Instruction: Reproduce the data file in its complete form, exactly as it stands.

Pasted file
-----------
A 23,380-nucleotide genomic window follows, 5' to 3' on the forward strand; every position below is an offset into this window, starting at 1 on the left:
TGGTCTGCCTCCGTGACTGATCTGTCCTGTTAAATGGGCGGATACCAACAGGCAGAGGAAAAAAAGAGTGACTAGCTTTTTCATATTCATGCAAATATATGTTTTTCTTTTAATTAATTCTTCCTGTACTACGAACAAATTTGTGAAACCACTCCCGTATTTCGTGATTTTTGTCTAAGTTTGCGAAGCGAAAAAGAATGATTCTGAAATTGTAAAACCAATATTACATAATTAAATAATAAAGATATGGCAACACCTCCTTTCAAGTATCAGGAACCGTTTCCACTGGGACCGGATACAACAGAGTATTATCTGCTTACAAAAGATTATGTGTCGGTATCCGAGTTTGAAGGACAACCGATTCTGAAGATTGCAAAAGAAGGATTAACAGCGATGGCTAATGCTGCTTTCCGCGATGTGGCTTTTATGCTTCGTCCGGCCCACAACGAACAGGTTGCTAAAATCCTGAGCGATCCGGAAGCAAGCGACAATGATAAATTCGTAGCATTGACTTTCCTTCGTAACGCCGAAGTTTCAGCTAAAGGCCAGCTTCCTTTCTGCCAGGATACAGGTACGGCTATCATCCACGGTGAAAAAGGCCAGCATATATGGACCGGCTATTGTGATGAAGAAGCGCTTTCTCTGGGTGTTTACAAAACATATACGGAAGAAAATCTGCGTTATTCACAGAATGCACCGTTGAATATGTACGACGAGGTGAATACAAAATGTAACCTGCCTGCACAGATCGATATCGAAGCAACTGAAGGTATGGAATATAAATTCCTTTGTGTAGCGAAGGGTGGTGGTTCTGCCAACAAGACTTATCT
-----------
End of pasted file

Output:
A 23,380-nucleotide genomic window follows, 5' to 3' on the forward strand; every position below is an offset into this window, starting at 1 on the left:
TGGTCTGCCTCCGTGACTGATCTGTCCTGTTAAATGGGCGGATACCAACAGGCAGAGGAAAAAAAGAGTGACTAGCTTTTTCATATTCATGCAAATATATGTTTTTCTTTTAATTAATTCTTCCTGTACTACGAACAAATTTGTGAAACCACTCCCGTATTTCGTGATTTTTGTCTAAGTTTGCGAAGCGAAAAAGAATGATTCTGAAATTGTAAAACCAATATTACATAATTAAATAATAAAGATATGGCAACACCTCCTTTCAAGTATCAGGAACCGTTTCCACTGGGACCGGATACAACAGAGTATTATCTGCTTACAAAAGATTATGTGTCGGTATCCGAGTTTGAAGGACAACCGATTCTGAAGATTGCAAAAGAAGGATTAACAGCGATGGCTAATGCTGCTTTCCGCGATGTGGCTTTTATGCTTCGTCCGGCCCACAACGAACAGGTTGCTAAAATCCTGAGCGATCCGGAAGCAAGCGACAATGATAAATTCGTAGCATTGACTTTCCTTCGTAACGCCGAAGTTTCAGCTAAAGGCCAGCTTCCTTTCTGCCAGGATACAGGTACGGCTATCATCCACGGTGAAAAAGGCCAGCATATATGGACCGGCTATTGTGATGAAGAAGCGCTTTCTCTGGGTGTTTACAAAACATATACGGAAGAAAATCTGCGTTATTCACAGAATGCACCGTTGAATATGTACGACGAGGTGAATACAAAATGTAACCTGCCTGCACAGATCGATATCGAAGCAACTGAAGGTATGGAATATAAATTCCTTTGTGTAGCGAAGGGTGGTGGTTCTGCCAACAAGACTTATCT